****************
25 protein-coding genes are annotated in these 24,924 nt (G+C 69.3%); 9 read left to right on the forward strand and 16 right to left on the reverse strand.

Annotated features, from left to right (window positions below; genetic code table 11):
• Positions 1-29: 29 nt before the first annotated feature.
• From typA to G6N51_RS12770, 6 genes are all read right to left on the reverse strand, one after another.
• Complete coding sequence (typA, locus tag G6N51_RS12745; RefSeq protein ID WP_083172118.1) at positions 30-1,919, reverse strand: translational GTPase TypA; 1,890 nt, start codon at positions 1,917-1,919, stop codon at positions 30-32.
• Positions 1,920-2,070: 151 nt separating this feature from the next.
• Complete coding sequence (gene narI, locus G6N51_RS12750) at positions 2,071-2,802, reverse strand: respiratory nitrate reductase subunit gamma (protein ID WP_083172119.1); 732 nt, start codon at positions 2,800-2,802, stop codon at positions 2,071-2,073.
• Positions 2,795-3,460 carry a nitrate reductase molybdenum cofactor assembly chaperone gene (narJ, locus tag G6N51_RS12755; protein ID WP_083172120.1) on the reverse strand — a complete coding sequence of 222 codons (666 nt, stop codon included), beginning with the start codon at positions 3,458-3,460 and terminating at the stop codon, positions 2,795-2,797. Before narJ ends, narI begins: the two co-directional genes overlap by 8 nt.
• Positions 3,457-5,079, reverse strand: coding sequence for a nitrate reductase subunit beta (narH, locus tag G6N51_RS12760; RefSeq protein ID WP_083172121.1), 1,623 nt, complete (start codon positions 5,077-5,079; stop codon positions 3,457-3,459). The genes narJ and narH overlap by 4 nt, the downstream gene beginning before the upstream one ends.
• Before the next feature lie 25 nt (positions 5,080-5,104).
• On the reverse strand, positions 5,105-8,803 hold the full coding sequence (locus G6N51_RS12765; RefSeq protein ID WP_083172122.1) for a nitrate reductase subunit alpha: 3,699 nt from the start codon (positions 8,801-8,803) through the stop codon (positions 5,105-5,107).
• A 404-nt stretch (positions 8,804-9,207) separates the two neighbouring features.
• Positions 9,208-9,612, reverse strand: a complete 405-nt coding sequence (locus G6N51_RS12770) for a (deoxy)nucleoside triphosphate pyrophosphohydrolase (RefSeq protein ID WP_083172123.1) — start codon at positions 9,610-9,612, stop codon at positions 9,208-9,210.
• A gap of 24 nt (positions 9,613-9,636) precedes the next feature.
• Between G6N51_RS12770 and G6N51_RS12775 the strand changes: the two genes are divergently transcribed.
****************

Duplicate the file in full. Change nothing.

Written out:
25 protein-coding genes are annotated in these 24,924 nt (G+C 69.3%); 9 read left to right on the forward strand and 16 right to left on the reverse strand.

Annotated features, from left to right (window positions below; genetic code table 11):
• Positions 1-29: 29 nt before the first annotated feature.
• From typA to G6N51_RS12770, 6 genes are all read right to left on the reverse strand, one after another.
• Complete coding sequence (typA, locus tag G6N51_RS12745; RefSeq protein ID WP_083172118.1) at positions 30-1,919, reverse strand: translational GTPase TypA; 1,890 nt, start codon at positions 1,917-1,919, stop codon at positions 30-32.
• Positions 1,920-2,070: 151 nt separating this feature from the next.
• Complete coding sequence (gene narI, locus G6N51_RS12750) at positions 2,071-2,802, reverse strand: respiratory nitrate reductase subunit gamma (protein ID WP_083172119.1); 732 nt, start codon at positions 2,800-2,802, stop codon at positions 2,071-2,073.
• Positions 2,795-3,460 carry a nitrate reductase molybdenum cofactor assembly chaperone gene (narJ, locus tag G6N51_RS12755; protein ID WP_083172120.1) on the reverse strand — a complete coding sequence of 222 codons (666 nt, stop codon included), beginning with the start codon at positions 3,458-3,460 and terminating at the stop codon, positions 2,795-2,797. Before narJ ends, narI begins: the two co-directional genes overlap by 8 nt.
• Positions 3,457-5,079, reverse strand: coding sequence for a nitrate reductase subunit beta (narH, locus tag G6N51_RS12760; RefSeq protein ID WP_083172121.1), 1,623 nt, complete (start codon positions 5,077-5,079; stop codon positions 3,457-3,459). The genes narJ and narH overlap by 4 nt, the downstream gene beginning before the upstream one ends.
• Before the next feature lie 25 nt (positions 5,080-5,104).
• On the reverse strand, positions 5,105-8,803 hold the full coding sequence (locus G6N51_RS12765; RefSeq protein ID WP_083172122.1) for a nitrate reductase subunit alpha: 3,699 nt from the start codon (positions 8,801-8,803) through the stop codon (positions 5,105-5,107).
• A 404-nt stretch (positions 8,804-9,207) separates the two neighbouring features.
• Positions 9,208-9,612, reverse strand: a complete 405-nt coding sequence (locus G6N51_RS12770) for a (deoxy)nucleoside triphosphate pyrophosphohydrolase (RefSeq protein ID WP_083172123.1) — start codon at positions 9,610-9,612, stop codon at positions 9,208-9,210.
• A gap of 24 nt (positions 9,613-9,636) precedes the next feature.
• Between G6N51_RS12770 and G6N51_RS12775 the strand changes: the two genes are divergently transcribed.